Our minds were not blown away, at least not this time, and while this is quite a rare thing in itself, it is expected of Pixar to leave us emotionally smitten — this is not the case with Brave.
Usually, TV shows are considered the inferior relatives of their greater predecessors, movies. In this case, fortunately, it is not so. Game of Thrones, Season 1, an original HBO series, took the world by storm.
Quality. Game of Thrones is not an average TV show with some grainy images and unrealistic scenes usually seen on TV. HBO makes its mark with Season 1, with a budget of $60 million, making it the most expensive and definitely one of the largest productions out there, period. There is no weakness in this one. It boasts quality and a perfection rarely seen, even in movies.
With quality on the checklist, we move on to the actual content. Based on the series, A Song of Ice and Fire by George R. R. Martin, adapted to HBO by D. B. Weiss and David Benioff, Game of Thrones is beautifully complete, full of intrigue and passion, devoid of unnecessary dialogue, every scene crucial and important to the development of character and plot.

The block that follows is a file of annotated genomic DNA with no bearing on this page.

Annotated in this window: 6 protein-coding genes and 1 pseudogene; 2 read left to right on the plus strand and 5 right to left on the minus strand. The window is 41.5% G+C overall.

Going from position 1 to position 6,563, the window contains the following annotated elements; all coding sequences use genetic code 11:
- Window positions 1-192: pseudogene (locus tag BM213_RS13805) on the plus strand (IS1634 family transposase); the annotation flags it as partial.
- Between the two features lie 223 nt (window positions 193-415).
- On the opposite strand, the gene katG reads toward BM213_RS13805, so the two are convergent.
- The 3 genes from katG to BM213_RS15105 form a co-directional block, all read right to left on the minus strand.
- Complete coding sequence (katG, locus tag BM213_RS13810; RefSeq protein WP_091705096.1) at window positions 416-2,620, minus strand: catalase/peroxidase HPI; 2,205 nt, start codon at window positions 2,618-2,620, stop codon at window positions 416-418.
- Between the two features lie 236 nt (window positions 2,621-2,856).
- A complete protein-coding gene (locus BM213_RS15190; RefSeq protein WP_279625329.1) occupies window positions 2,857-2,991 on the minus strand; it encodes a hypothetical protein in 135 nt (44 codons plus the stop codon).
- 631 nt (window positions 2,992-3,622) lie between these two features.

Cast includes some of the greatest, underrated, undiscovered actors and actresses of the industry: Lena Headey as the ruthless Cersei, Emilia Clarke as the Khaleesi Daenerys, Maisie Williams as Arya Stark, Sean Bean as Eddard Stark, Peter Dinklage as Tyrion the Imp, Carice van Houten as the sorceress Melisandre, etc.
Whereas most series fall out after Season 1, Game of Thrones: Season 2 is the only work to ever meet and exceed my expectations and initial prejudices. It counts as one of the greatest works seen in a long while, may it never fall from its glory. Game of Thrones is a TV series, yet it ranks among the greatest works ever made.
Game of Thrones Season One was a 9.0/10.
Game of Thrones Seasons Two, so far, is a 9.3/10. Check in as the Season unfolds!
Scoring an amazing 8.2 within the first week of its release, “The Hunger Games”, based on the series by Suzanne Collins, promises to be something entirely different from the action/romance flicks we have been used to, aka Twilight.
Aside from the fact that Jennifer Lawrence obviously raises the temperature on screen, this masterpiece by director Gary Ross introduces a new look at war and society.